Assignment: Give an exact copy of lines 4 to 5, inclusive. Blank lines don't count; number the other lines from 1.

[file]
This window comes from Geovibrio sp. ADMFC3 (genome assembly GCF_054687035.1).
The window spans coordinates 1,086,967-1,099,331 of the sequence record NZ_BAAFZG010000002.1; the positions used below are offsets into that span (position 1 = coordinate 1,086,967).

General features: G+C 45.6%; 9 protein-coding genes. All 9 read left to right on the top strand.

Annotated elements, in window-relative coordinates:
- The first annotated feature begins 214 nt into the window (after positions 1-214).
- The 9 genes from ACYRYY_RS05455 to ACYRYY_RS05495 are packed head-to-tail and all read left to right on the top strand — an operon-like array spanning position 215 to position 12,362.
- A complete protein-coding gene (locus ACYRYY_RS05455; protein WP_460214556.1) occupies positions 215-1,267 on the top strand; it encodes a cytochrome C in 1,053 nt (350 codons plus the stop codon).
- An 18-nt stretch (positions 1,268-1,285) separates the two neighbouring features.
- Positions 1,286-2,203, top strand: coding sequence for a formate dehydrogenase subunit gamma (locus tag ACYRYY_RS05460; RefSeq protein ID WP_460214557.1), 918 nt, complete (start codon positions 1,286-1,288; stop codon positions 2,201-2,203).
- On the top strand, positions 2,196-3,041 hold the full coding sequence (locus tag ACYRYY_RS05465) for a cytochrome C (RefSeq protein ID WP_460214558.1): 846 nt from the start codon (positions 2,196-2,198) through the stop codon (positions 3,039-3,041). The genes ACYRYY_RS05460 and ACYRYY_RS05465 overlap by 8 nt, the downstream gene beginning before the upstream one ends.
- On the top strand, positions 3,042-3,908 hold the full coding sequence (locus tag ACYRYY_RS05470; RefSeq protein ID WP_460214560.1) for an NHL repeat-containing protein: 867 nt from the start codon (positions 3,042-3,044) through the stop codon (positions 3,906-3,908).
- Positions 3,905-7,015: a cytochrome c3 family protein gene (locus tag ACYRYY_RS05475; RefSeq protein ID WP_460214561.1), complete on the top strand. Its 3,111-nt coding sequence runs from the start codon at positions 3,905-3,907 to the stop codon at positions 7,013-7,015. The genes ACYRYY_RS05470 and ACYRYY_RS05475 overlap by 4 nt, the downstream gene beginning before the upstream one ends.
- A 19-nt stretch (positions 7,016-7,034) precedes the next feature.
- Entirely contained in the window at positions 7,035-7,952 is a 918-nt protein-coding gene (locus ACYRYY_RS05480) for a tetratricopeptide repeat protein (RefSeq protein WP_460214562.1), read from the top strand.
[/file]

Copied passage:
Annotated elements, in window-relative coordinates:
- The first annotated feature begins 214 nt into the window (after positions 1-214).